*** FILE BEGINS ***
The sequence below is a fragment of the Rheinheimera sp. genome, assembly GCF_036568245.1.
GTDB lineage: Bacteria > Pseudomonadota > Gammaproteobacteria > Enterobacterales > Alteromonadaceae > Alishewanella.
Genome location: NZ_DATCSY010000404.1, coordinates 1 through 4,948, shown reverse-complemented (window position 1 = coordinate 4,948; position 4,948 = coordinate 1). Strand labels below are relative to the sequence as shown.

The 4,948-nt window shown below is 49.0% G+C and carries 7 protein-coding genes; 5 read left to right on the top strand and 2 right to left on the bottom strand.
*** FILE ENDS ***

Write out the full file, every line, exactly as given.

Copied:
The sequence below is a fragment of the Rheinheimera sp. genome, assembly GCF_036568245.1.
GTDB lineage: Bacteria > Pseudomonadota > Gammaproteobacteria > Enterobacterales > Alteromonadaceae > Alishewanella.
Genome location: NZ_DATCSY010000404.1, coordinates 1 through 4,948, shown reverse-complemented (window position 1 = coordinate 4,948; position 4,948 = coordinate 1). Strand labels below are relative to the sequence as shown.

The 4,948-nt window shown below is 49.0% G+C and carries 7 protein-coding genes; 5 read left to right on the top strand and 2 right to left on the bottom strand.